National Grid charges up natural capital thinking

National Grid is examining how the value of goods and services provided by nature can be embedded into its planning and decision-making.

The company in charge of the U.K.'s energy infrastructure has enlisted engineering consultancy URS to work out how its business operations may affect the natural world and how the products of the natural world could in turn impact the company.

Studies suggest ecosystems provide billions of pounds worth of value to the U.K. through services such as cleaning soil and water, pollinating crops and providing protection from flooding, but that this natural capital is consistently undervalued.

Natural capital is a key focus in National Grid's sustainability strategy and the company will work with URS to develop a "Natural Grid" program addressing the issue, including assessing opportunities to enhance the existing natural environment across its property portfolio and network of energy assets and improve habitats on surplus land.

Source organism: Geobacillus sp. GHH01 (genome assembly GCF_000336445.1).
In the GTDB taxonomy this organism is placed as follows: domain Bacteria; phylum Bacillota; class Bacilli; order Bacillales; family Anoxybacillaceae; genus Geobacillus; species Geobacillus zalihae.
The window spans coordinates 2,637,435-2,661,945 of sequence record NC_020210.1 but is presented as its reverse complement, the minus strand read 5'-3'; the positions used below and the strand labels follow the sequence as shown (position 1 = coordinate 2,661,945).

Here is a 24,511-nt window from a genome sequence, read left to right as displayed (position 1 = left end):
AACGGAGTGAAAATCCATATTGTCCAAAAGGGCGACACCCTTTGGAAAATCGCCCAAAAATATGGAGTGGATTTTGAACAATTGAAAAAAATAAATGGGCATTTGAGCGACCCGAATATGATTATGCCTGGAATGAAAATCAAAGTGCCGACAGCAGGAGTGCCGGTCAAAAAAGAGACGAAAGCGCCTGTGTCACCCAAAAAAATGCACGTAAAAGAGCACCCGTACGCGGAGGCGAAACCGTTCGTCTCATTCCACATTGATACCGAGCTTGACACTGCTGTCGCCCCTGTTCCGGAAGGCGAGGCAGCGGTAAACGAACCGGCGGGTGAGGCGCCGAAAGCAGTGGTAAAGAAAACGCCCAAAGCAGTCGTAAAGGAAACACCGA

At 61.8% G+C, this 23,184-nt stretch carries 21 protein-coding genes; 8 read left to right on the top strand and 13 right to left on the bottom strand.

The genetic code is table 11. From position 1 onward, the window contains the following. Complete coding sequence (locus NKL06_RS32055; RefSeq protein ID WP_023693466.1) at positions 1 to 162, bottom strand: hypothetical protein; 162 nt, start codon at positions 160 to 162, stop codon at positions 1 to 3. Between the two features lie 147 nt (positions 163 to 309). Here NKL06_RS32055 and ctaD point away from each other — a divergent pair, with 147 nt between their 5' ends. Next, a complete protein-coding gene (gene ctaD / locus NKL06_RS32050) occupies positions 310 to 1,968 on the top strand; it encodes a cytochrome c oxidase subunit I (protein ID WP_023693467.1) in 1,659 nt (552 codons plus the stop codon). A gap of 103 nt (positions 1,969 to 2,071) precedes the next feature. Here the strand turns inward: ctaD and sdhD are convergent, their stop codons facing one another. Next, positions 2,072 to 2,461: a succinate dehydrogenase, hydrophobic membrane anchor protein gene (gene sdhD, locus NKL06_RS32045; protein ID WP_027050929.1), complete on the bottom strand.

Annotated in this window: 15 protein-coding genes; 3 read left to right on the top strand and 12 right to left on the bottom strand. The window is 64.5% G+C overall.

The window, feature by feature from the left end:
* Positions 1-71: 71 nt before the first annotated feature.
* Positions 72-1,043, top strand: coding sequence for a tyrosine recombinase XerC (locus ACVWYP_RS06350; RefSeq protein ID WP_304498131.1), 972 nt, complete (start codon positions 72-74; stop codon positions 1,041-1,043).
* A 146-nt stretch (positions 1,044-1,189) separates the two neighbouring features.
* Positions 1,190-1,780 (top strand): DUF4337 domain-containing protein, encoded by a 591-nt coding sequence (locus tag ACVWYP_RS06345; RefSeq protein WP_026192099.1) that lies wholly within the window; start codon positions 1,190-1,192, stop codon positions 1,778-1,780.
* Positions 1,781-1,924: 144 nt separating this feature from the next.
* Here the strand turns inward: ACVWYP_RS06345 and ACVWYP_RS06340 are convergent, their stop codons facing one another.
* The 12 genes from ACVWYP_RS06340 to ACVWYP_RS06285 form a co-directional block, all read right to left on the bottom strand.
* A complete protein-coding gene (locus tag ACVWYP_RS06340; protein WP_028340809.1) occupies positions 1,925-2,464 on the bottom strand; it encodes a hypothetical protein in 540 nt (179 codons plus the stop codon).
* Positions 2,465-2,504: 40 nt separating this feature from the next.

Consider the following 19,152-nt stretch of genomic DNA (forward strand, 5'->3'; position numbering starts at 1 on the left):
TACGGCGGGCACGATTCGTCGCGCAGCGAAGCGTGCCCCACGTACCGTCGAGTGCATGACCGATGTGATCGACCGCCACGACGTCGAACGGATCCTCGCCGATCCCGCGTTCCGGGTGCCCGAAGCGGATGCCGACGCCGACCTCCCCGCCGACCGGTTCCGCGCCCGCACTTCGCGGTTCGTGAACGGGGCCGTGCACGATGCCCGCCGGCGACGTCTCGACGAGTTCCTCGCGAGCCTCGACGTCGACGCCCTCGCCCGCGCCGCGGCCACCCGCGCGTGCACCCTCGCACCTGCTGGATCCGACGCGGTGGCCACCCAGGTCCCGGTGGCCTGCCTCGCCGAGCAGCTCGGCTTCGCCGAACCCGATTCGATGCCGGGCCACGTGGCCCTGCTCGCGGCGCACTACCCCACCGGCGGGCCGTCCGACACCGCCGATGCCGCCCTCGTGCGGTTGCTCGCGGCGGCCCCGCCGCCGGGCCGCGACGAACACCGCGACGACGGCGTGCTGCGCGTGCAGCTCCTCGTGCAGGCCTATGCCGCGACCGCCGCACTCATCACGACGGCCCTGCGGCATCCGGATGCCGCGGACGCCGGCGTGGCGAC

National Grid wants to introduce its new approach to natural capital and ecosystem services at a minimum of 50 sites in the next eight years. URS is looking at a sample of 10 sites in order to develop the framework and procedures that then can be rolled out across National Grid's estate.

Stuart Bailey, head of sustainability and climate change at National Grid, said: "At National Grid we're working to enhance the way the company preserves the natural world for the future. We're delighted to welcome URS on board to help us deliver a 'natural grid' of spaces for nature that sits side by side with our electricity and gas infrastructure."

This article originally appeared at Business Green. Outdoor electrical socket image by stockcreations via Shutterstock.